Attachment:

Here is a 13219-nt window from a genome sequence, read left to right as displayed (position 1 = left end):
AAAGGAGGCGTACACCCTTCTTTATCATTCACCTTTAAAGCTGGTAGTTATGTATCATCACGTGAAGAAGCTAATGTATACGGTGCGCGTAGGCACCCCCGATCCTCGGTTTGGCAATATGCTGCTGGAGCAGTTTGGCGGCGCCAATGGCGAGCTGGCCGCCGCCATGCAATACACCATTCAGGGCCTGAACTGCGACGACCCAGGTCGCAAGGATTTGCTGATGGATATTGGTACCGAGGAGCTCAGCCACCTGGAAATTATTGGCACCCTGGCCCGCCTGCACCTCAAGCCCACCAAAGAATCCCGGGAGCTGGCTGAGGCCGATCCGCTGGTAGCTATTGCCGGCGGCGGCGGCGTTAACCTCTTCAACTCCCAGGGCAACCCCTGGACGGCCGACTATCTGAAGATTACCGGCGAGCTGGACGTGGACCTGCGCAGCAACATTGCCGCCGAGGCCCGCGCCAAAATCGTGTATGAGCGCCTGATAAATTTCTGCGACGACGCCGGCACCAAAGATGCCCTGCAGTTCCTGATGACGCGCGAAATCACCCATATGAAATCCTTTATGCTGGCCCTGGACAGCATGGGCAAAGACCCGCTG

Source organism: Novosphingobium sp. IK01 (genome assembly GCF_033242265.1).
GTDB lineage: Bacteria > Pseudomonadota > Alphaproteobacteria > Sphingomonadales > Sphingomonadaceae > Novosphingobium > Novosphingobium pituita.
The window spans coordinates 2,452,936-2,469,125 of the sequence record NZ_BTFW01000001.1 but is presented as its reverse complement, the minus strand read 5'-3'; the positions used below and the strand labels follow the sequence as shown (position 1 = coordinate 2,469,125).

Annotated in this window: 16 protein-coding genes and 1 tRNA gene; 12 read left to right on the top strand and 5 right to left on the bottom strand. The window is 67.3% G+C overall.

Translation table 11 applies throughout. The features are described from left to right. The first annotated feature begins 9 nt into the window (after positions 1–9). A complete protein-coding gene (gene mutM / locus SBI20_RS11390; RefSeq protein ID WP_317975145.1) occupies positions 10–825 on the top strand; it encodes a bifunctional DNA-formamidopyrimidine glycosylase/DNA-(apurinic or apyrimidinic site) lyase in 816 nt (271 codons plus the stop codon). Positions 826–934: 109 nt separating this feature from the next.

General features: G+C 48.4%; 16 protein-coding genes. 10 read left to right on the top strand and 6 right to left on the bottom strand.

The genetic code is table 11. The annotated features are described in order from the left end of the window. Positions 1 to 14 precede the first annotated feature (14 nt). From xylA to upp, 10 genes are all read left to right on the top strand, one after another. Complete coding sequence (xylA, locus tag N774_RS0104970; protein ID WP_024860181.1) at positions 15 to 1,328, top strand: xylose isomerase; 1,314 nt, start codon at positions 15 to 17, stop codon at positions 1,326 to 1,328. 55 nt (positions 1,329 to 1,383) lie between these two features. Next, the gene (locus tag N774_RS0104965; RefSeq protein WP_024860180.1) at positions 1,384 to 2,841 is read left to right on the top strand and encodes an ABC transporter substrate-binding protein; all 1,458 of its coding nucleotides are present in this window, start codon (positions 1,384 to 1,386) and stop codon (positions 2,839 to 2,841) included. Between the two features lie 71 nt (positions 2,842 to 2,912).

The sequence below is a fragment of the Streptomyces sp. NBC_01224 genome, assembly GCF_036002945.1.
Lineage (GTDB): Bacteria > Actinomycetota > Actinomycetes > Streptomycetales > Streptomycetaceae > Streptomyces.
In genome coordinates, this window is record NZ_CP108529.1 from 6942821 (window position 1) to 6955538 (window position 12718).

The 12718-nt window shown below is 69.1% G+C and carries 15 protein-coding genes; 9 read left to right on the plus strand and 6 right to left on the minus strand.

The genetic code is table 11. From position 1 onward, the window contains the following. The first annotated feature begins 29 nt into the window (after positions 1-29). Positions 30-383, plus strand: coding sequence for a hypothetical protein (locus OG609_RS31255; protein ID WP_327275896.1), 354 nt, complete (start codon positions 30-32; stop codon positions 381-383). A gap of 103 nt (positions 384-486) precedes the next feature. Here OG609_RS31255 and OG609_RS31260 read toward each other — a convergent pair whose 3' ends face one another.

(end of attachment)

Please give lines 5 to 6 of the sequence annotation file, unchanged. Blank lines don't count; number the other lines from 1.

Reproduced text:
The window spans coordinates 2,452,936-2,469,125 of the sequence record NZ_BTFW01000001.1 but is presented as its reverse complement, the minus strand read 5'-3'; the positions used below and the strand labels follow the sequence as shown (position 1 = coordinate 2,469,125).

Annotated in this window: 16 protein-coding genes and 1 tRNA gene; 12 read left to right on the top strand and 5 right to left on the bottom strand. The window is 67.3% G+C overall.